In Trondheim, the idea of “local food” has deep, natural roots that constantly find new ways. This culinary destination is nicely located in the epicentre of everything fresh from the inland and the sea.
Right now, in terms of food, Trondheim tastes of fresh thinking. “Because we aren’t the biggest city, we work hard to give you the best we can”, says Renée Fagerhøi, chef and owner of the restaurant Bula Neobistro.
Growing up in the immediate rural outskirts of the city centre, Renée quickly learned everything from baking and harvesting to slaughtering poultry. The name “Bula” is common Norwegian slang for a low-key place to eat, drink, and socialise.
“Trondheim is a great place to go if you want to have it all”, Renée promises.
The varied smells of Norway’s third-largest city come from an increasing amount of different kitchens. All over Trondheim, there is a strong culture for mixing local food with bright new ideas, especially at places like the Michelin restaurants Credo, Fagn, and Speilsalen, as well as at To Rom og Kjøkken, Astrum Skybar, 73 Bar og Restaurant, and the seafood restaurant Havfruen Sjømatrestaurant. Locals gather around these tables to celebrate, or they just drop by to get a bite to eat.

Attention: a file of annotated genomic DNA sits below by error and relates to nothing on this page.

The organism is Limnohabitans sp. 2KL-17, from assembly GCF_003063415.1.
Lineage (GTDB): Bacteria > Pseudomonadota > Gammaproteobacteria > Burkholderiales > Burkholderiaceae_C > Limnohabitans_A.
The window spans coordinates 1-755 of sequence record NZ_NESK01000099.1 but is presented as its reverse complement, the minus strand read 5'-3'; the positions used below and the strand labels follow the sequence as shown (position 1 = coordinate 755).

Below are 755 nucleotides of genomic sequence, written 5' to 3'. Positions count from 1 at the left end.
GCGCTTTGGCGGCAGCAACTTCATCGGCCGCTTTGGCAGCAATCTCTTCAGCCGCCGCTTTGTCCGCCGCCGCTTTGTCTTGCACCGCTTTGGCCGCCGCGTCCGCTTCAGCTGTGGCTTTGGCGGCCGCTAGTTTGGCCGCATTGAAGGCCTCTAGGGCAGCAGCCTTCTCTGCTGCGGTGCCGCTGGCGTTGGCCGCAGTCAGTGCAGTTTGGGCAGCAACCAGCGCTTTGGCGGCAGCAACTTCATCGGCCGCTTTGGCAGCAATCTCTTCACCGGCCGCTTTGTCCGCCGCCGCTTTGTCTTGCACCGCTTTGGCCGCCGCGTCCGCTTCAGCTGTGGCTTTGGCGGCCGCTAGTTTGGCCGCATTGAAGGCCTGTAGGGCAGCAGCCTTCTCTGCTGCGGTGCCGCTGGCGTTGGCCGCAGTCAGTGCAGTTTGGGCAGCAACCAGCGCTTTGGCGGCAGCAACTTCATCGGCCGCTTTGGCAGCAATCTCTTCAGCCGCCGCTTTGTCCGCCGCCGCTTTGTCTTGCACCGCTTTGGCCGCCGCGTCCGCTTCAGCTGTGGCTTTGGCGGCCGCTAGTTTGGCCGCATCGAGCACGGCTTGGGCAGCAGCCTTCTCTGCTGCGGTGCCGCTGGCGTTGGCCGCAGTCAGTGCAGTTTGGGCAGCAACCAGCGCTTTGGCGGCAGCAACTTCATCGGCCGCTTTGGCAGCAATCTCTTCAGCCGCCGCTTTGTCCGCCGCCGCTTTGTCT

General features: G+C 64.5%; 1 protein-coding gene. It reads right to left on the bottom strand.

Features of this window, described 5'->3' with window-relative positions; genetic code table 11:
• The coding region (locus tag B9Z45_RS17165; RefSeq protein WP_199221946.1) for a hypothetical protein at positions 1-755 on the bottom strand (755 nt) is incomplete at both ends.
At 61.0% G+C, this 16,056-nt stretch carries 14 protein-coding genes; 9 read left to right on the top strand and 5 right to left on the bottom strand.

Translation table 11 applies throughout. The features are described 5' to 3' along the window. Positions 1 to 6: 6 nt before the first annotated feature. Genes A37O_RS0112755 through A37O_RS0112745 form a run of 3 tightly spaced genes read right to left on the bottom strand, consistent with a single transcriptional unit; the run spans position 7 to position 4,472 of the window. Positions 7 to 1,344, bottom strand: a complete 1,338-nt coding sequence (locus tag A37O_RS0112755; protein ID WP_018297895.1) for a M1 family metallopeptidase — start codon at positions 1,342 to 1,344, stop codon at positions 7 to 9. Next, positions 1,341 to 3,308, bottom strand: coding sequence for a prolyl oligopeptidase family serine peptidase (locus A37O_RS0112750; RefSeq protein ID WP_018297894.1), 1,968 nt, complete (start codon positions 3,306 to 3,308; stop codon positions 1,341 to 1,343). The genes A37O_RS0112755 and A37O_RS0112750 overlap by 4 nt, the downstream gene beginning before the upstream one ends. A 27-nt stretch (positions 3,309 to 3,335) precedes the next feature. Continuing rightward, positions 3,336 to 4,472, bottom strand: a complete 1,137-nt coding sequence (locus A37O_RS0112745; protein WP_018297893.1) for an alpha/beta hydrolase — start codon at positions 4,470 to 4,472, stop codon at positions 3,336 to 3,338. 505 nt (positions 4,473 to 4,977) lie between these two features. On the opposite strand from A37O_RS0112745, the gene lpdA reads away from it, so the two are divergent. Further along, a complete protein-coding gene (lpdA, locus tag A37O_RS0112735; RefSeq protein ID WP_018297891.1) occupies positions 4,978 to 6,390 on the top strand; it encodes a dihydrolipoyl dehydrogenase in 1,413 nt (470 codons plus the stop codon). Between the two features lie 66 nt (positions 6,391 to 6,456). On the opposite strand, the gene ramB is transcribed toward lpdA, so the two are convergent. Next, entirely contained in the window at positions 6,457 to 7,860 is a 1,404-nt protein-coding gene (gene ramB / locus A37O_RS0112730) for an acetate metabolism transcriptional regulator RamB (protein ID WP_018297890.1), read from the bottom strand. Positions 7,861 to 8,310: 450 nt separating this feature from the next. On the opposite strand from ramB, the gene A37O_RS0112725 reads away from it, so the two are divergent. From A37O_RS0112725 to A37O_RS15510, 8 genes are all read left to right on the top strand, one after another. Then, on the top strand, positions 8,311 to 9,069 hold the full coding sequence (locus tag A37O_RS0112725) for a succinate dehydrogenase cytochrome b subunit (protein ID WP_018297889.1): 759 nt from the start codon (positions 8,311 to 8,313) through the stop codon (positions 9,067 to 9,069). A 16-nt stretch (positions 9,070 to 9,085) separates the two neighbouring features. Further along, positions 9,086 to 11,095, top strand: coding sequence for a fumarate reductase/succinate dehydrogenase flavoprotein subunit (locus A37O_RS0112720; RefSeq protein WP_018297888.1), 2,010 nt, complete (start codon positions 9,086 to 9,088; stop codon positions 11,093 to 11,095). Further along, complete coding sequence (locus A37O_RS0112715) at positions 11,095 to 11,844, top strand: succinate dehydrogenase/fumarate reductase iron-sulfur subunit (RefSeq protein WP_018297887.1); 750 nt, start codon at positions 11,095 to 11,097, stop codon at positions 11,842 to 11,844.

Sellanraa Bok & Bar is typical for the Trondheim trend of making heroes out of local suppliers of fresh ingredients. Small and big game, lamb, shellfish and other seafood, and berries are all specialities from the region of Trøndelag.
A new wave of microbreweries, together with several novel coffee shops, continues a long local brewing tradition. Several times a year you can be tempted at a Farmer’s market at Torvet, and every early August you can gorge yourself at the food festival Trøndersk matfestival.
Renée thinks nature in and around Trondheim has all the fresh ingredients the city’s many picky chefs want, and sums it up: “Trondheim is the place to be. I hope to see you soon.”
Find more inspiration on Trondheim’s official website.
Back to top